Functionalization and Characteization of Carbon-based Nanomaterials
Surface functionalization of nanomaterials opens up unlimited possibilities to combine the distinct properties of inorganic, organic, or even bioactive components in a single material and bring novel functionalities in a wide range of applications ranging from electronics to catalysts and medicine carriers. So far, a variety of organic and inorganic nanomaterials have been explored to construct different functionalized nanomaterials. Among them, carbon nanomaterials (CNMs), such as carbon nanotubes (CNTs) carbon nanofibers (CNFs) and graphene, are believed to be promising building blocks for constructing nanoscale functionalized materials, owing primarily to their large surface area and extraordinary electrical and mechanical properties. In this thesis, flexible and scalable chemical approaches to functionalize CNMs are developed for different applications. According to the bonding difference between CNMs and the functional components, these approaches can be divided into two groups, including covalent functionalization and non-covalent functionalization. In addition, a variety of characterization methods are utilized to characterize the structures and properties of the as-fabricated functionalized CNMs.
Covalent functionalization of CNMs surface is based on reactions with the oxygen-containing groups of CNMs which are bonded directly to the π-conjugated skeleton of the CNMs. The first part of the work in the thesis is to functionalize CNTs surface via simultaneously oxidation and ultrasonication treatments and fabricate metal nanoparticle decorated CNT hybrid. As a result, finely grained and uniform silver nanoparticles were successfully deposited on the surface of activated CNTs. The other part of covalent functionalization of CNMs is about the fabrication of free-standing graphene based films (GBFs) via self-assembly and functionalization to improve GBF’s heat spreading performance. The results show efficient cooling performance of the functionalized GBF which could offer potential solutions for the thermal management of high power devices.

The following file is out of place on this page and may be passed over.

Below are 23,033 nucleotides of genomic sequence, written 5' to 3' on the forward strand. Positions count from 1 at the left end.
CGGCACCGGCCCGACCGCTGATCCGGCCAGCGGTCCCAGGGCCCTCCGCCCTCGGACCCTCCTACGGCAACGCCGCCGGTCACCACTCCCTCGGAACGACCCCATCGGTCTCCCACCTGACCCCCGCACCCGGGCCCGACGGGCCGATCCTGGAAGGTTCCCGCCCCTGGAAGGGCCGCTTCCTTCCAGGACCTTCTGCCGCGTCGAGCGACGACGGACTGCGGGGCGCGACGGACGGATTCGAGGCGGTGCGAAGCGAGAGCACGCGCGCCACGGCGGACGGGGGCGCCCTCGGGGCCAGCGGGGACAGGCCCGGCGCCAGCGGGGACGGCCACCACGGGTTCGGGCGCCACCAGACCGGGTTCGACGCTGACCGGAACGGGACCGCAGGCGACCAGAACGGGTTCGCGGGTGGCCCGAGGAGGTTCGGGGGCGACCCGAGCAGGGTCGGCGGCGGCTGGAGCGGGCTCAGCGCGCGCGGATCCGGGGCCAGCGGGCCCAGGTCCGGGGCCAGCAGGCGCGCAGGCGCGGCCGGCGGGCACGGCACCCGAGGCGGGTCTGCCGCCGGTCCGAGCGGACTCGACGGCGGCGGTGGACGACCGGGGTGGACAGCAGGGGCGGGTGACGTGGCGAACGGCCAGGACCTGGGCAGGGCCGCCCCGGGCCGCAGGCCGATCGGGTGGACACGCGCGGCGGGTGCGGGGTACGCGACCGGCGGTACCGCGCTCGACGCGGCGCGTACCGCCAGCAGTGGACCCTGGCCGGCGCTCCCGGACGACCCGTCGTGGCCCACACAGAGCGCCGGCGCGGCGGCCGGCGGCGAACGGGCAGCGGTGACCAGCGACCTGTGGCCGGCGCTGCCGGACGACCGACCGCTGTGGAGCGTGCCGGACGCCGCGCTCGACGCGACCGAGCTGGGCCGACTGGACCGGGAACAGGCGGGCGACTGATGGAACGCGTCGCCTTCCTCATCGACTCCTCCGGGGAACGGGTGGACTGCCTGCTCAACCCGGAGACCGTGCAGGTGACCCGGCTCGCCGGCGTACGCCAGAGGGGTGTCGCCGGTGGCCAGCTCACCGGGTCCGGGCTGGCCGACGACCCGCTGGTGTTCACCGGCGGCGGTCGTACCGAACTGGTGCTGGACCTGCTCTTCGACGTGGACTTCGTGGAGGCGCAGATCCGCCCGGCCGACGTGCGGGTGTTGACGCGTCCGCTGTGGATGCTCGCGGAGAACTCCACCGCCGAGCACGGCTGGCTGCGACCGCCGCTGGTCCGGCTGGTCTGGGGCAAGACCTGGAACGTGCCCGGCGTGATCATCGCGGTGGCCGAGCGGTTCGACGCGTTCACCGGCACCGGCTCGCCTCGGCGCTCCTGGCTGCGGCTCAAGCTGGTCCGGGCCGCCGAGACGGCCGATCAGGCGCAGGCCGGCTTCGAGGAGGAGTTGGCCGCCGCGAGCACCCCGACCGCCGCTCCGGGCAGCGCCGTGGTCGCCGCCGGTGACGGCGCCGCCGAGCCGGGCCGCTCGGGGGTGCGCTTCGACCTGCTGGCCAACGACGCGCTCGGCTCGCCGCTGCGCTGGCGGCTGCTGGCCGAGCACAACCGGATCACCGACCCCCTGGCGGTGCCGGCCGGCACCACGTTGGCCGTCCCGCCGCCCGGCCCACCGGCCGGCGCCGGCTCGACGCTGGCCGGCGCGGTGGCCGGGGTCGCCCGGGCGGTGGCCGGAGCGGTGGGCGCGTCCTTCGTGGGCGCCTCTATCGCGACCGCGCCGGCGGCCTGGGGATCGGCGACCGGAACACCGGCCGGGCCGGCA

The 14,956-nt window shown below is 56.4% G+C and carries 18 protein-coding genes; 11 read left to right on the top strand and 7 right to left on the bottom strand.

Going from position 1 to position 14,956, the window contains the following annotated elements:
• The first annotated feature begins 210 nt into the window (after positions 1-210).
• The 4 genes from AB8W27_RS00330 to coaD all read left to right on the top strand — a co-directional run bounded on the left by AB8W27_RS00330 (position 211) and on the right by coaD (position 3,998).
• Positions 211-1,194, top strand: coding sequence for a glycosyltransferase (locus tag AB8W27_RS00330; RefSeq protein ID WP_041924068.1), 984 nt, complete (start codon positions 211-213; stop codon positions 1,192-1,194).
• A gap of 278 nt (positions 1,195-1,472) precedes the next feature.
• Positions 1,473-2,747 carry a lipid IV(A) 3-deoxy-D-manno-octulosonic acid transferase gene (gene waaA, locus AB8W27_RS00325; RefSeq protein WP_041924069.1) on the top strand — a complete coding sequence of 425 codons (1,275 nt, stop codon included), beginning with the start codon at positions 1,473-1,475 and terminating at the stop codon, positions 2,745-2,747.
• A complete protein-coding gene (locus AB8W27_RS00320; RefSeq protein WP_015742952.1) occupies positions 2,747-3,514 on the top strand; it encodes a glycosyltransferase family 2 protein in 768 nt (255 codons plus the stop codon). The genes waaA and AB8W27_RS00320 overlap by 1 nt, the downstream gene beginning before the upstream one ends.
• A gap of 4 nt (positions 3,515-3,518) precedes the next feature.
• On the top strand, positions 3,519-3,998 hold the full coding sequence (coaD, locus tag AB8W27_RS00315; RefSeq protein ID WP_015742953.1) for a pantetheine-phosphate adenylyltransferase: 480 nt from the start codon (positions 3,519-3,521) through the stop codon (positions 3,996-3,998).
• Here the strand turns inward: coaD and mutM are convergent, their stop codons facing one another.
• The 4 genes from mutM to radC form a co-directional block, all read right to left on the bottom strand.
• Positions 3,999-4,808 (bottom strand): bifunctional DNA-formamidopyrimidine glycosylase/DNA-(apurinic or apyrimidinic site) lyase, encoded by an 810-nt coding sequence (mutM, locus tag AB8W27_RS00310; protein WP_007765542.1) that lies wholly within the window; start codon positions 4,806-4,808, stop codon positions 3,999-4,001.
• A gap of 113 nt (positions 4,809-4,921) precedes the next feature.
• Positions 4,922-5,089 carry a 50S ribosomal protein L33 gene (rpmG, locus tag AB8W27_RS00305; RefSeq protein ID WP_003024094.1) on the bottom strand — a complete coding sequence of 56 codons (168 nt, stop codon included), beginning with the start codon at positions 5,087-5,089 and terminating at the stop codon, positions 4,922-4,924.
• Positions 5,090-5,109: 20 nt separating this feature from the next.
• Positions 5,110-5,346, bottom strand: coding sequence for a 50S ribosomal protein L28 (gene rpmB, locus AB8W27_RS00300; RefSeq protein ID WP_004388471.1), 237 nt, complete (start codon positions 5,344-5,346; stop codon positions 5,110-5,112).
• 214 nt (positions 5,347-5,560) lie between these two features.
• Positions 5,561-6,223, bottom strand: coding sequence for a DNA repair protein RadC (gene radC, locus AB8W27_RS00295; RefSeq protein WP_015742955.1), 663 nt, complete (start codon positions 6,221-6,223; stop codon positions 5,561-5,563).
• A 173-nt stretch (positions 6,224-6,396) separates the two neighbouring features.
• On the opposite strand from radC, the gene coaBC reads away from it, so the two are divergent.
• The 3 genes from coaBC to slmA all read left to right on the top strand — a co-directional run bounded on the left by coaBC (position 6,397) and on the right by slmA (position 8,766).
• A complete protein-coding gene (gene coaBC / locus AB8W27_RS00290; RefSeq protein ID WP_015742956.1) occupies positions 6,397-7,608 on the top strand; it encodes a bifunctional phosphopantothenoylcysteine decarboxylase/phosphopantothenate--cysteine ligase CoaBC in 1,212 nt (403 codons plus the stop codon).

Non-covalent functionalization utilizes various functional molecules or active species as assembly mediators to functionalize the surface of CNMs via non-covalent interactions. In the thesis, non-covalent functionalization of CNTs was realized through polymer wrapping. The targeted wrapping of APTES and silica layers on the surface of CNTs enabled homogeneous CNT dispersion in various polar solvents, and also facilitated the silver nanoparticle’s deposition. The synthesized multi-functionalized CNT based hybrid nanowires demonstrated superior mechanical and electrical performance in the application of flexible and stretchable circuits (FSCs) due to a highly conductive and flexible structure, which show great potential in the field of wearable and portable electronics.